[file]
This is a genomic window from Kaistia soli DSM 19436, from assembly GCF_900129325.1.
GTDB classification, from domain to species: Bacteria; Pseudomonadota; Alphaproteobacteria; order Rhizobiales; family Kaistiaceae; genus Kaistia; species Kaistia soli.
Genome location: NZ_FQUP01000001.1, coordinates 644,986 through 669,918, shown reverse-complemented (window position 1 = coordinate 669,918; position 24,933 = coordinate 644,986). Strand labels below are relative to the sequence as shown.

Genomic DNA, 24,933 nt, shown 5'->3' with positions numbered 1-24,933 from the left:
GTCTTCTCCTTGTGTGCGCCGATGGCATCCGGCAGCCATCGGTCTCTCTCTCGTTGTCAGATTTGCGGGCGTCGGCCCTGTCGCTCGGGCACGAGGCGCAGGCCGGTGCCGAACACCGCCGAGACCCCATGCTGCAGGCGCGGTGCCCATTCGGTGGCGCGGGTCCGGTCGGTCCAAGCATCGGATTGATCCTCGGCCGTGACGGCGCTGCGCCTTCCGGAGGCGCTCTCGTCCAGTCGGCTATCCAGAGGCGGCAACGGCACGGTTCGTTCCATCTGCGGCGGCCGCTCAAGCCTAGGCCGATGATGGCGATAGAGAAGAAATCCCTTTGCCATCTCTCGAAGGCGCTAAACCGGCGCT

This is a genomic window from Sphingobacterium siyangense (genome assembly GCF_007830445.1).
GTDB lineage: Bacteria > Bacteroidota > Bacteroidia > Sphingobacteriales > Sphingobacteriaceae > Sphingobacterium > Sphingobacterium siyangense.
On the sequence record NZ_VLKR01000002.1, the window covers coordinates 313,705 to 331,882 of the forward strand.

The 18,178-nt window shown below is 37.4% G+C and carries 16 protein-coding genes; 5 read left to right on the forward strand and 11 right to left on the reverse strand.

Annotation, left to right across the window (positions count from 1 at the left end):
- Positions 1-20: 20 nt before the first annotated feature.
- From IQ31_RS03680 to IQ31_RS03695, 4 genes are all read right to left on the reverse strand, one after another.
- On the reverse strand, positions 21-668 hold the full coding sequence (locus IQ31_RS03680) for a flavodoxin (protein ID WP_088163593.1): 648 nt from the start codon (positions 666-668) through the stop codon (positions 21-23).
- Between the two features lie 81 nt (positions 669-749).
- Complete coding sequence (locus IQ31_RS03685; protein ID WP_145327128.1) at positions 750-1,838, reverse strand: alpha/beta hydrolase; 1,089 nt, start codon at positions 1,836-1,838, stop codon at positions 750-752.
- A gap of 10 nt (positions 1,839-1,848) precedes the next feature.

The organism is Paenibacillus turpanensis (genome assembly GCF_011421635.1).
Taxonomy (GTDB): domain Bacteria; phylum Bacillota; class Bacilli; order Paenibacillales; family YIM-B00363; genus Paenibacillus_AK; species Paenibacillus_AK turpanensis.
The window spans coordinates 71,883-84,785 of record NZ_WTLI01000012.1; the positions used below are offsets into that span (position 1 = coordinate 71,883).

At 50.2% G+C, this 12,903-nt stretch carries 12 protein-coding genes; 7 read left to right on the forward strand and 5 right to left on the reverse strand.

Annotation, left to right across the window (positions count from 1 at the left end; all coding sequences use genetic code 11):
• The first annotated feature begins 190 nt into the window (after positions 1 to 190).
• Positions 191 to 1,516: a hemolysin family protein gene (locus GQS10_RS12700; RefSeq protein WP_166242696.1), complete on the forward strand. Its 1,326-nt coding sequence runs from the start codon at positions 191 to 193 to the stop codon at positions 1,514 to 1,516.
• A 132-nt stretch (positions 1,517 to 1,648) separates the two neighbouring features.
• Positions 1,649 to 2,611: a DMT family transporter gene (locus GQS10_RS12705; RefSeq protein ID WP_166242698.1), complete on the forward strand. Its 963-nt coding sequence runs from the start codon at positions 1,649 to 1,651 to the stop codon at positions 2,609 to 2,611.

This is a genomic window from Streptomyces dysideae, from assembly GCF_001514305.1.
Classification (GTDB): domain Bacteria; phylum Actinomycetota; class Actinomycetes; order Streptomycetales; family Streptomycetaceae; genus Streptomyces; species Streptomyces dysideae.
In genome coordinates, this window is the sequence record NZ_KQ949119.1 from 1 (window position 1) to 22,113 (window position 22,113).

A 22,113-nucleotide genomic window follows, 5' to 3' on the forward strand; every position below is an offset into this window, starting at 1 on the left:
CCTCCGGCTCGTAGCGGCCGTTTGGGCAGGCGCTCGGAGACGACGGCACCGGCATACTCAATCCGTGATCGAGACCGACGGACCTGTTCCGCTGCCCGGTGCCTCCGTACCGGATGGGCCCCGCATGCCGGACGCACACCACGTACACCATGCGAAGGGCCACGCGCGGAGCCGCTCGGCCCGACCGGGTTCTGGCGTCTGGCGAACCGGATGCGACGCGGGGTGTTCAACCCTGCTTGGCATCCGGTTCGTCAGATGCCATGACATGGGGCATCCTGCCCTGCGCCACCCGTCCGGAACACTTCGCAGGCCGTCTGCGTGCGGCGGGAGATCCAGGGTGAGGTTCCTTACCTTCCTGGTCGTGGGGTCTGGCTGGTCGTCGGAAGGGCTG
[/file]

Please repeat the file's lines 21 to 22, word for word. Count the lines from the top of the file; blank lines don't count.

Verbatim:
Annotation, left to right across the window (positions count from 1 at the left end; all coding sequences use genetic code 11):
• The first annotated feature begins 190 nt into the window (after positions 1 to 190).